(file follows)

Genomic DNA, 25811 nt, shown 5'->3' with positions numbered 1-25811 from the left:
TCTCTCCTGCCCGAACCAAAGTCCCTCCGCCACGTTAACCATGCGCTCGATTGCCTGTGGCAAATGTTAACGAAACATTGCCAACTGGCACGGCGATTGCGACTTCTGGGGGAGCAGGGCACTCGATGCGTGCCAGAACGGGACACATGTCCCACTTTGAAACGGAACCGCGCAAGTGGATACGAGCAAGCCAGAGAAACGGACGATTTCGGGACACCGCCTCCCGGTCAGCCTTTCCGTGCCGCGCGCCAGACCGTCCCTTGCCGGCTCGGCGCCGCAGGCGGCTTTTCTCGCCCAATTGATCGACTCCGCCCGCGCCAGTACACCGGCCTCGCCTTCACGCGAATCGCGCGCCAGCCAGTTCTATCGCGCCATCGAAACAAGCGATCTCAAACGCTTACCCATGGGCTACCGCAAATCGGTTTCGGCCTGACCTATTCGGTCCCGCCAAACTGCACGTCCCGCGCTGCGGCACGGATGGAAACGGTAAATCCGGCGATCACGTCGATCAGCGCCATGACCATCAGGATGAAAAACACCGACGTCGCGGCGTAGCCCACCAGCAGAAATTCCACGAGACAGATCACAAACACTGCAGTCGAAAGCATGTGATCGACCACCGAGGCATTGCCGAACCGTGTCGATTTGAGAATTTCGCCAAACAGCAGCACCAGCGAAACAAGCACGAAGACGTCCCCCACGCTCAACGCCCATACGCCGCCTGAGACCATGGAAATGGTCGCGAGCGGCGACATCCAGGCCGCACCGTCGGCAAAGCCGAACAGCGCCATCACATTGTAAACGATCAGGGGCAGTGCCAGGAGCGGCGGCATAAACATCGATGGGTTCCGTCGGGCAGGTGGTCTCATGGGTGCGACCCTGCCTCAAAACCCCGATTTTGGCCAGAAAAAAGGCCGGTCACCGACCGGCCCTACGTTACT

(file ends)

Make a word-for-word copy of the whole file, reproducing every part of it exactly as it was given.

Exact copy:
Genomic DNA, 25811 nt, shown 5'->3' with positions numbered 1-25811 from the left:
TCTCTCCTGCCCGAACCAAAGTCCCTCCGCCACGTTAACCATGCGCTCGATTGCCTGTGGCAAATGTTAACGAAACATTGCCAACTGGCACGGCGATTGCGACTTCTGGGGGAGCAGGGCACTCGATGCGTGCCAGAACGGGACACATGTCCCACTTTGAAACGGAACCGCGCAAGTGGATACGAGCAAGCCAGAGAAACGGACGATTTCGGGACACCGCCTCCCGGTCAGCCTTTCCGTGCCGCGCGCCAGACCGTCCCTTGCCGGCTCGGCGCCGCAGGCGGCTTTTCTCGCCCAATTGATCGACTCCGCCCGCGCCAGTACACCGGCCTCGCCTTCACGCGAATCGCGCGCCAGCCAGTTCTATCGCGCCATCGAAACAAGCGATCTCAAACGCTTACCCATGGGCTACCGCAAATCGGTTTCGGCCTGACCTATTCGGTCCCGCCAAACTGCACGTCCCGCGCTGCGGCACGGATGGAAACGGTAAATCCGGCGATCACGTCGATCAGCGCCATGACCATCAGGATGAAAAACACCGACGTCGCGGCGTAGCCCACCAGCAGAAATTCCACGAGACAGATCACAAACACTGCAGTCGAAAGCATGTGATCGACCACCGAGGCATTGCCGAACCGTGTCGATTTGAGAATTTCGCCAAACAGCAGCACCAGCGAAACAAGCACGAAGACGTCCCCCACGCTCAACGCCCATACGCCGCCTGAGACCATGGAAATGGTCGCGAGCGGCGACATCCAGGCCGCACCGTCGGCAAAGCCGAACAGCGCCATCACATTGTAAACGATCAGGGGCAGTGCCAGGAGCGGCGGCATAAACATCGATGGGTTCCGTCGGGCAGGTGGTCTCATGGGTGCGACCCTGCCTCAAAACCCCGATTTTGGCCAGAAAAAAGGCCGGTCACCGACCGGCCCTACGTTACT